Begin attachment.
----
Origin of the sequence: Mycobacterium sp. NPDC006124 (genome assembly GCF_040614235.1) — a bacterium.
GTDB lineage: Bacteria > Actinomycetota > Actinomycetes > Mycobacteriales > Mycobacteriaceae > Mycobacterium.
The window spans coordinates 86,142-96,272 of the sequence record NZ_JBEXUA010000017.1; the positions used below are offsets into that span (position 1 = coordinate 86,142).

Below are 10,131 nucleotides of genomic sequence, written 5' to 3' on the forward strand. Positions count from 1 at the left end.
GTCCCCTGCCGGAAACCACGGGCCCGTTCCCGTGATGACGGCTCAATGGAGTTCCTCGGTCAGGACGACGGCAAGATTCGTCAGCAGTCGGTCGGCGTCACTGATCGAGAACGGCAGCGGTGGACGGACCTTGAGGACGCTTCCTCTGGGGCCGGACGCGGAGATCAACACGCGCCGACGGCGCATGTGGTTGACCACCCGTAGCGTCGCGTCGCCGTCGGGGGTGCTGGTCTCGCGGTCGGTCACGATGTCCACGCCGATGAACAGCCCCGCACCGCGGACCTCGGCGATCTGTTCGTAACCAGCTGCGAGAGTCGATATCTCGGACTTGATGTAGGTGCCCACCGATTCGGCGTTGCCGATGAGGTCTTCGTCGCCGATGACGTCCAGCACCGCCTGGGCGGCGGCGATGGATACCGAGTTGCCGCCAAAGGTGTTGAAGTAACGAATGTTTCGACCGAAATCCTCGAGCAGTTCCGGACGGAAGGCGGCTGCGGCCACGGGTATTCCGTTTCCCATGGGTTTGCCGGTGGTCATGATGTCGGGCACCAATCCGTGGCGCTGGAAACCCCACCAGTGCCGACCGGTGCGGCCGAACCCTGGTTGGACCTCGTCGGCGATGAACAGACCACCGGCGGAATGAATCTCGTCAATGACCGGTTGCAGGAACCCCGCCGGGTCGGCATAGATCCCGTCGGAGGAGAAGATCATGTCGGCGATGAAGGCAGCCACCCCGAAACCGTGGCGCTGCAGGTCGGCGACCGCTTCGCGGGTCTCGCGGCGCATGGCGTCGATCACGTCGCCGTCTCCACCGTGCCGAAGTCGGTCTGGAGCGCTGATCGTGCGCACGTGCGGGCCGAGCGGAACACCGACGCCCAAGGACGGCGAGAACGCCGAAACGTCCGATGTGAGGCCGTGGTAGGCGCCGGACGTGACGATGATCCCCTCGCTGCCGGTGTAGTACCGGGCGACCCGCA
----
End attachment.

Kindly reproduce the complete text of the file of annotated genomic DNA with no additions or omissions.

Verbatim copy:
Origin of the sequence: Mycobacterium sp. NPDC006124 (genome assembly GCF_040614235.1) — a bacterium.
GTDB lineage: Bacteria > Actinomycetota > Actinomycetes > Mycobacteriales > Mycobacteriaceae > Mycobacterium.
The window spans coordinates 86,142-96,272 of the sequence record NZ_JBEXUA010000017.1; the positions used below are offsets into that span (position 1 = coordinate 86,142).

Below are 10,131 nucleotides of genomic sequence, written 5' to 3' on the forward strand. Positions count from 1 at the left end.
GTCCCCTGCCGGAAACCACGGGCCCGTTCCCGTGATGACGGCTCAATGGAGTTCCTCGGTCAGGACGACGGCAAGATTCGTCAGCAGTCGGTCGGCGTCACTGATCGAGAACGGCAGCGGTGGACGGACCTTGAGGACGCTTCCTCTGGGGCCGGACGCGGAGATCAACACGCGCCGACGGCGCATGTGGTTGACCACCCGTAGCGTCGCGTCGCCGTCGGGGGTGCTGGTCTCGCGGTCGGTCACGATGTCCACGCCGATGAACAGCCCCGCACCGCGGACCTCGGCGATCTGTTCGTAACCAGCTGCGAGAGTCGATATCTCGGACTTGATGTAGGTGCCCACCGATTCGGCGTTGCCGATGAGGTCTTCGTCGCCGATGACGTCCAGCACCGCCTGGGCGGCGGCGATGGATACCGAGTTGCCGCCAAAGGTGTTGAAGTAACGAATGTTTCGACCGAAATCCTCGAGCAGTTCCGGACGGAAGGCGGCTGCGGCCACGGGTATTCCGTTTCCCATGGGTTTGCCGGTGGTCATGATGTCGGGCACCAATCCGTGGCGCTGGAAACCCCACCAGTGCCGACCGGTGCGGCCGAACCCTGGTTGGACCTCGTCGGCGATGAACAGACCACCGGCGGAATGAATCTCGTCAATGACCGGTTGCAGGAACCCCGCCGGGTCGGCATAGATCCCGTCGGAGGAGAAGATCATGTCGGCGATGAAGGCAGCCACCCCGAAACCGTGGCGCTGCAGGTCGGCGACCGCTTCGCGGGTCTCGCGGCGCATGGCGTCGATCACGTCGCCGTCTCCACCGTGCCGAAGTCGGTCTGGAGCGCTGATCGTGCGCACGTGCGGGCCGAGCGGAACACCGACGCCCAAGGACGGCGAGAACGCCGAAACGTCCGATGTGAGGCCGTGGTAGGCGCCGGACGTGACGATGATCCCCTCGCTGCCGGTGTAGTACCGGGCGACCCGCA